You will be expected to engage with extensive independent reading and critical discussion with both peers and members of staff. This will be supported both in-class and by online resources. Support will include feedback from tutors during small-group seminars and tutorials. In addition, tutors will respond to questions via the module’s discussion board at the University’s eLearning Portal so that the whole group can benefit.

What will I be expected to read on this module?

All modules at Northumbria include a range of reading materials that students are expected to engage with. The reading list for this module can be found at: http://readinglists.northumbria.ac.uk
(Reading List service online guide for academic staff this containing contact details for the Reading List team – http://library.northumbria.ac.uk/readinglists)

What will I be expected to achieve?

Knowledge & Understanding:
1. Demonstrate an advanced knowledge and critical understanding of the physiological factors underpinning the athletic development process

Intellectual / Professional skills & abilities:
2. Critically evaluate the physiology underpinning assessment and training, and apply this evidence in a real-world context
3. Adopt a rigorous, ethical approach to the collection, analysis and presentation of data

Personal Values Attributes (Global / Cultural awareness, Ethics, Curiosity) (PVA):

4. Communicate effectively in academic and professional contexts, and work effectively as part of a team

How will I be assessed?

This module requires completion of two individually marked summative assessments, these being;

A needs analysis and lab testing session of an athlete conducted in small groups and marked individually (30%, 1h, MLO 2,3,4).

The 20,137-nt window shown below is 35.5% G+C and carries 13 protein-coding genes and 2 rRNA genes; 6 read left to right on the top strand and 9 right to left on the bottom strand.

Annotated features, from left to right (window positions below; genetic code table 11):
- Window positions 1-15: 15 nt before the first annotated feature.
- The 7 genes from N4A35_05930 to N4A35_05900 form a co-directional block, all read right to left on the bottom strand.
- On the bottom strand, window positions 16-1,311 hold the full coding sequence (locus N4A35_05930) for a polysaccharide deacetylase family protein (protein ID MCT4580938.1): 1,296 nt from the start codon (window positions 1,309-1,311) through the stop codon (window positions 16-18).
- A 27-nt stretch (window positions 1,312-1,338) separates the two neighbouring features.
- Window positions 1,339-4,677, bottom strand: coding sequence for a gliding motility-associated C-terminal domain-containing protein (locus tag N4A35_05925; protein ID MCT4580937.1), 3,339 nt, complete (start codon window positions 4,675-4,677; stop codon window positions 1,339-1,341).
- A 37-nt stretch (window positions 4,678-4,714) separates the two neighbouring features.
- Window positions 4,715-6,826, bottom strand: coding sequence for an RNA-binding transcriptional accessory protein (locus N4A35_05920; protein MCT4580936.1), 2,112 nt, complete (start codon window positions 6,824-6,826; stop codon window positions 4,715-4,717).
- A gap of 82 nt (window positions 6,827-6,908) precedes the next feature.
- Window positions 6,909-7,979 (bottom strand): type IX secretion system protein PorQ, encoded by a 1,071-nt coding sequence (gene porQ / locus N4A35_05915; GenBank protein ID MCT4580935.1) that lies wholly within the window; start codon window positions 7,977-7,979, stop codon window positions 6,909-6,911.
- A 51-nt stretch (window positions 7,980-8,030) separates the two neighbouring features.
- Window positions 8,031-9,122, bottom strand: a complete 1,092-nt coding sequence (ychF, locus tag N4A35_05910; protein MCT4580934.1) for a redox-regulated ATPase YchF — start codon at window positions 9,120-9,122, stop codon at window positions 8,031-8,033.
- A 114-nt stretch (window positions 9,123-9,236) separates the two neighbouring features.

Submission of an academic report containing application of the data and information collected in the needs analysis and athlete testing session to a long-term training plan to improve important relevant physical qualities identified (70%, 3000 words, MLO 1,2,3,4).

You will be given a selection of case studies, from a range of sports, of real athletes/clients wishing to partake in physiological assessment. Individually you will select a case study, and then design and conduct a physiological assessment that is appropriate to the athlete/client and will guide your long-term training prescription.

Prior to your case study practical assessment you will be required to submit a proforma detailing your planned physiological assessments, with a brief rationale for each. You will receive formative feedback on this before any summative work, which may be used to help you improve your final submission.

The problem-based learning approach encourages active learning and engagement with the topics under study. The lecturer’s role is one of facilitator, with feedback given regularly on the success or otherwise of your interaction with the discipline under study, both on an individual and group basis.